military service and that, in case the
quota or any part thereof, of aay town,
township, ward of a city, precinct, or
election district of a county not so
subdivided, shall not be tilled within
the space of fifty days after such call,
then the President shall immediately
order a draft for one year to fill such
quota or any part thereof which may be
unfilled and,
WiiKKKAS, By the credits allowed iu
accordance with the net of Congress on
the call for 500,000 men, nirule Julv, 1S04,
the number of men to be obtained under
that call was reduced to 2N0.000 ami
WIIKRKAS, The operations of the ene
my in certain States have rendered it
impracticable to procure front them their
full quotas of troops under said call and
WJIHRBAS, From the I'oregoingcauses,
but 250,000 men have been put into the
army, navy and marine corps, under
said call of'july IS, 1S04, leaving a defi
ciency on that call of L'50,00
Now, therefore, I, Abraham Lincoln,
President of the United States of Amer
ica, in order to supply the deficiency and
to provide for casualties in the military
and naval service of the United States,
do issue this my call for 800,000 volun
teers, to serve for one, two and three
The quotas of States, districts and
sub-districts, under this call, will be as
signed by tin War Department through
the Bureau of the Provost Marshal Gen
eral of the United States and, in case
the quota or any part thereof of any
town, township, ward of a city, precinct,
or election district of a county not so
sub-divided, shall not be filled before the
15th day of February, 1865, then a draft
shall be made to fill" such quota} or any
part thereof uudei this call which may
be unfilled on said 15th dayof February,
Done at the City of Washington, this
10th nay of December, in the year of
our Lord 1N04, and of the Independence
of the United States of America the
By the President:
"WM\ H. Ann. See'y of State.
The 4«i*cut U.ittie Itelore iViwlivllh'.—A
I.etter from tlie low n.—Vivi(l lw*
eriiitiuu ul lie I'liiUiiiit
i'roia our own currospon kut.J
NASHVILLE, TUNN., Dec. 10, '04.
MR. EDITOR:—The battle, which was
so glorious a success In our arms yester
day opened thi:- morning with increased
vigor, and the usult of to-day's work
completely eclipsed that of yesterday.—
The blow struck to-day will rejoice the
heart of every loy al mail of the North,
though it may cast a shade of mourning
over the homes of the fallen braves." i
After being defeated yesterday, Ilood
fell buck during the night about a mile,
and erected new works on a high range
of lulls, which he thought he could hold, I
as the position was a very commanding
one. His lines were contracted into the
space of little over a mile, his forces'
massed and told to hold their ground or|
die in-their tracks." Our lines were!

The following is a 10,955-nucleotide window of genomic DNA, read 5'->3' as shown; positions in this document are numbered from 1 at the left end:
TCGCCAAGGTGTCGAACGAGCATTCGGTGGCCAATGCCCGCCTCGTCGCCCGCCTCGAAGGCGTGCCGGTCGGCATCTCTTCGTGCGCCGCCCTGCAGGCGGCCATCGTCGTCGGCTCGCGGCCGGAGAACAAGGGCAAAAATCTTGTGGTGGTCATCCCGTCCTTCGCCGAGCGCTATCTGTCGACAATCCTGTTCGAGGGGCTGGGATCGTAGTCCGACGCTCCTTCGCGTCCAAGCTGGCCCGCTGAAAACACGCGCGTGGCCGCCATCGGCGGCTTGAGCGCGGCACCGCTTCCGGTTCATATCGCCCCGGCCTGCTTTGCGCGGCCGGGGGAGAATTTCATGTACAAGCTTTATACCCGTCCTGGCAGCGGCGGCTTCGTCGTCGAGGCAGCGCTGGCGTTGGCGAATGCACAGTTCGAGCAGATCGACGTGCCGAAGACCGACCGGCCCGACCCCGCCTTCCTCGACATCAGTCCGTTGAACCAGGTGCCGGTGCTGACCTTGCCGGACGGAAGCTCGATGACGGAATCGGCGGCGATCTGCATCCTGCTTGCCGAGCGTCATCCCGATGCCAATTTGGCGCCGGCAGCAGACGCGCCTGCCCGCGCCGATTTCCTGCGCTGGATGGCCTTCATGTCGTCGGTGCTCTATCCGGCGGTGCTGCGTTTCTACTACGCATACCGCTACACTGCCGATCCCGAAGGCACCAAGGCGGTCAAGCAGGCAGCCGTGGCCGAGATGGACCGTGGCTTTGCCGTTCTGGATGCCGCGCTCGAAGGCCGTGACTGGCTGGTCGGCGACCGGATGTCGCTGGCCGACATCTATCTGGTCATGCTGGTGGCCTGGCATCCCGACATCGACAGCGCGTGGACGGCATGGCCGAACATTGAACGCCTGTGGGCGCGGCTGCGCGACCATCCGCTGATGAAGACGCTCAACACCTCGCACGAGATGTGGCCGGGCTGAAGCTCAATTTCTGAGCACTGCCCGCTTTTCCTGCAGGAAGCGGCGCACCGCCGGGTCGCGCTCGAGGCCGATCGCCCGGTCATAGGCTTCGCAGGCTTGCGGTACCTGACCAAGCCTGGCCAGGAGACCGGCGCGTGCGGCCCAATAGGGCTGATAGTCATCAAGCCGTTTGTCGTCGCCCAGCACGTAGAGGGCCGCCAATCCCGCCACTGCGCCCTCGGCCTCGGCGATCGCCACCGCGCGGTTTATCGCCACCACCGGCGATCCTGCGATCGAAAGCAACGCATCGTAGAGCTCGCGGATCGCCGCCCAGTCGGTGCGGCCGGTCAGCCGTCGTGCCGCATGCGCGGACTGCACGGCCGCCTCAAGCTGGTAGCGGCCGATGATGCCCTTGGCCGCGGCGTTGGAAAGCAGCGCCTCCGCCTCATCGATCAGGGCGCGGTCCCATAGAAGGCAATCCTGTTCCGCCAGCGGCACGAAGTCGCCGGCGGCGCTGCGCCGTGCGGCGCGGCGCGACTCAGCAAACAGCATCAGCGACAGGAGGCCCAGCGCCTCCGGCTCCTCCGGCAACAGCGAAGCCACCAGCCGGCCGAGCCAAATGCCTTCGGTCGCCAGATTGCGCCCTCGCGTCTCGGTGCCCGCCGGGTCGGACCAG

formed in the following manner A. J.
Smith's corps, the 10th, held the center,
Steedniau's corps, the 4th, held the left,'
and Schoiieid's corps, the 'd, held the
right, and were in reserve. The cavalry i
were thrown around on the extreme
right to worry their Hanks, and if possi
hie, get in their rear. Skirmishing com
nienoed along the lines about daylight.
The rebel picket line was driven back!
to their works close enough to allow our i
batteries to advance and open on them.
All the batteries along the line opened
with terrible effect. So continuous wasi
their lire, we could not begin to distin
guish the shots apart. It was far more
terrible than that of Vicksburg. This
continued until about two o'clock, when
we were ordered to carry the first line of
their works. This order was responded
to by a deafening cheer, and forward
double quick" we went over their
works. The rebels fled back in a hurry
to their last and strongest position,
where the final and decisive struggle
was to take place.
Our boys were halted and our lines!
re-formed for the finai charge, which'
was ordered at half-past three o'clock.—
Cheer after cheer rang along the lino as
forward the column mo\ed. Here we
were met by a perfect shower of rebel
bullets, together with shot, schrapnel
aud shell. They caused our men for a
moment to falter, but only to Increase
their excitement to madness, and with
renewed yells they again pressed for
ward, sending volley after volley into
the now wavering rebel columns. Soon
the old flag was planted on the parapets,
and the boys in blue" climbed over.—
The rebels broke in confusion. Those
who could not escape threw down their
arms and surrendered themselves in a
manner pleasing to witness, by putting
their bats and blankets on their guns as
a flag of truce."
Five thousand prisoners are taken and
over forty pieces of artillery fall into
our hands. Hood, instead of spending
Christmas in Nashville, is fleeing back
into Rebeldom.
Night closed the drama, aud again all